Should I Talk About Trickle Down Economics? Or Maybe The Laffer Curve?

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9 Responses

  1. shawn says:

    I'm surprised you don't mention the recipient of such largesse — the sculptor– is John Seward Johnson, partial heir to the Johnson & Johnson fortune (whose father's will was drafted by Nina Zagat and then was furiously litigated as covered at length in the Aspen T&E text). Trickle-down indeed.

  2. mojo says:

    "Taxation is the art of plucking tail-feathers from a goose without getting bitten."

  3. Mike says:

    Being born into a rich family is proof that God wanted them to be rich. Why are you attempting to thwart God's will?

  4. Rich Rostrom says:

    Inherited money was earned by the original possessor, who paid taxes on the income. Why does the government have an additional claim on it because he died?

    If I earn $10 million, and pay taxes on it, I should be able to do whatever I want with what I have left: spend it myself, or give it to someone else to spend.

    Suppose I want to give $5 million to my child, so he can devote his life to some unremunerative field of science, or Torah studies, or marathon running, or elaborate formal gardens, or cheap vodka… what right does the state have to tax that transfer?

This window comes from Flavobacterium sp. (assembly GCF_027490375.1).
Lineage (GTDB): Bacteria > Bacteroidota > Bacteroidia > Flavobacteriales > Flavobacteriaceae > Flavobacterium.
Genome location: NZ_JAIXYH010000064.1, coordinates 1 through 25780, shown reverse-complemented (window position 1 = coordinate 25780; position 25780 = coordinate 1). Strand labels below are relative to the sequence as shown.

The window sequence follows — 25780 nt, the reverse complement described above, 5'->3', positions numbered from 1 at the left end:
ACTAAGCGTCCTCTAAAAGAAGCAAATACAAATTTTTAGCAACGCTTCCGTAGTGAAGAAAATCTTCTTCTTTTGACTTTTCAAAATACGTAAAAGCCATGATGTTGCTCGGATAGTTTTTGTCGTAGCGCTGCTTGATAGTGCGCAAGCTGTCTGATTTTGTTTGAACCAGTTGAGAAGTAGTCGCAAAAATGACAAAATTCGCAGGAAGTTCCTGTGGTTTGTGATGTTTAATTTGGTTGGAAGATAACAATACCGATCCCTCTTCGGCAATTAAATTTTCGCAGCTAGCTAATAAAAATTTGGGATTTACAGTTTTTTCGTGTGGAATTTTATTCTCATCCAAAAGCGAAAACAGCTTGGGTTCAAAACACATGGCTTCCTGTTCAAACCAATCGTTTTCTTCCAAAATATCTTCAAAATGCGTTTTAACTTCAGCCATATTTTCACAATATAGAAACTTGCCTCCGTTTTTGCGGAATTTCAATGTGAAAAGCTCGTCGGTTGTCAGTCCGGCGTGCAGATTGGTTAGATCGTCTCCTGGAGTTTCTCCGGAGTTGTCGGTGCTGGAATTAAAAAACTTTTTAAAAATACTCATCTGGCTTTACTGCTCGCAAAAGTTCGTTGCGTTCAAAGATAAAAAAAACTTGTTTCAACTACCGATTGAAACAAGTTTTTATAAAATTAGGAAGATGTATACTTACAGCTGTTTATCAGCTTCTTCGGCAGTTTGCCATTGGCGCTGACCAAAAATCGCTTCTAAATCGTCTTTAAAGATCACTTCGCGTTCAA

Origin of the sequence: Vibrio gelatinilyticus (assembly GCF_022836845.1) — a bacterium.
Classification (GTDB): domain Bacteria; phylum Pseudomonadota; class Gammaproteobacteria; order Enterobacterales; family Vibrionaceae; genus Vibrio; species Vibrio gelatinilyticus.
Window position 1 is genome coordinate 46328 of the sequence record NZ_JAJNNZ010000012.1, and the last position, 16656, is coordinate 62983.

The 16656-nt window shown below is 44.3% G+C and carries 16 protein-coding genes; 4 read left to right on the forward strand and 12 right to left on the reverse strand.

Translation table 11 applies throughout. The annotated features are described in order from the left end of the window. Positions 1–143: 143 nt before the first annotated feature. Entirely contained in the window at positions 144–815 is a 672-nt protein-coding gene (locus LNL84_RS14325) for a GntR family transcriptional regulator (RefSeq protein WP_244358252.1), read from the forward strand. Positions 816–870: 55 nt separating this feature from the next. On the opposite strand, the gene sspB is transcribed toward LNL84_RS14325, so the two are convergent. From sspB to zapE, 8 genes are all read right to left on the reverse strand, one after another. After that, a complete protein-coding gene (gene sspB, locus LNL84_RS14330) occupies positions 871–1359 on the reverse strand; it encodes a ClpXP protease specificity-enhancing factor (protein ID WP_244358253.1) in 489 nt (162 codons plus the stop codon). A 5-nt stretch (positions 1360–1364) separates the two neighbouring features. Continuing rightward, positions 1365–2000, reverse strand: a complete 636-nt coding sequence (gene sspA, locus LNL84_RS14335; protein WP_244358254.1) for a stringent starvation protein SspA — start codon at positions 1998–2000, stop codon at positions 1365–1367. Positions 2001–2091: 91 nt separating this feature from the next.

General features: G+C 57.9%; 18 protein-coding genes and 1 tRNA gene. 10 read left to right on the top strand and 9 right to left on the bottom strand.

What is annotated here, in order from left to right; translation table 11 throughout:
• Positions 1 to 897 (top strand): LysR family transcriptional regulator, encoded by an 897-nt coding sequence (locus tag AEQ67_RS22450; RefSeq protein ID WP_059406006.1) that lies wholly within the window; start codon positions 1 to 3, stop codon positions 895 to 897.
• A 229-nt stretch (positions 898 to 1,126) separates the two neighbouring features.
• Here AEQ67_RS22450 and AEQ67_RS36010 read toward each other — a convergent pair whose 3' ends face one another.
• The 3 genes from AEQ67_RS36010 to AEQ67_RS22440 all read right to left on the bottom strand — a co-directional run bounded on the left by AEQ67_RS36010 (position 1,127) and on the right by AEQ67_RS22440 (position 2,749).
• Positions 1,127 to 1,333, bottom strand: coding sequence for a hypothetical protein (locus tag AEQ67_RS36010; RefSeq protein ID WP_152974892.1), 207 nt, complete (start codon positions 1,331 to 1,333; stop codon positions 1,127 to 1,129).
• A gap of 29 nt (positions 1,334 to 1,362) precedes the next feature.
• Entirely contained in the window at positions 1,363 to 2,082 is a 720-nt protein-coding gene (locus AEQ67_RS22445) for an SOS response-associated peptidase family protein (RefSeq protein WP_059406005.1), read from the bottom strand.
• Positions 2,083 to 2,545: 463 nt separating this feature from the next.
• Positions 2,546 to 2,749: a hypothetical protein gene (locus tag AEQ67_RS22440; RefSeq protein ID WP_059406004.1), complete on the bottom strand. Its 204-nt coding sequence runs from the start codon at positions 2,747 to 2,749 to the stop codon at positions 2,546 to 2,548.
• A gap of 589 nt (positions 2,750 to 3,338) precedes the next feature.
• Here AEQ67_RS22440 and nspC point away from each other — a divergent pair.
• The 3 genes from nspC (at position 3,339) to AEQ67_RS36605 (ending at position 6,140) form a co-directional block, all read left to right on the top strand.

5. Scott Jacobs says:

    Make it 7 million, and he could spring for stuff that doesn't double as paint thinner…

  6. Base of the Pillar says:

    Hey, Rich. How did the possessor get the money? Did it magically appear in his account? No, he probably got paid some-to-all of it. And the entity who paid him probably also got taxed on it. And the government, we as a society have agreed, has the right and obligation to tax that transfer. Your inheritor has just received wealth and I don't really see why that transfer is substantially different (tax-wise) than when the company paying the rich daddy got taxed.

  7. Chris says:

    At least generally, when you inherit assets, the cost basis for capital gains purposes is what they were worth when you inherited them. So there's quite possibly untaxed capital gains in estates.

  8. zarathud says:

    It's easier to tax the estate at a gross value than to try and calculate the taxable gain on inherited assets. 2010 is the second time we've dealt with deferred income tax on inherited assets and it was an enforcement disaster then, too.

    I'm sure you know that the Laffer Curve's validity has been questioned outside the politically-motivated economic circles where it originated. Then again, you were being educational, right?

  9. Base of the Pillar says:

    The validity of an economic theory has been questioned? Wow. That's news.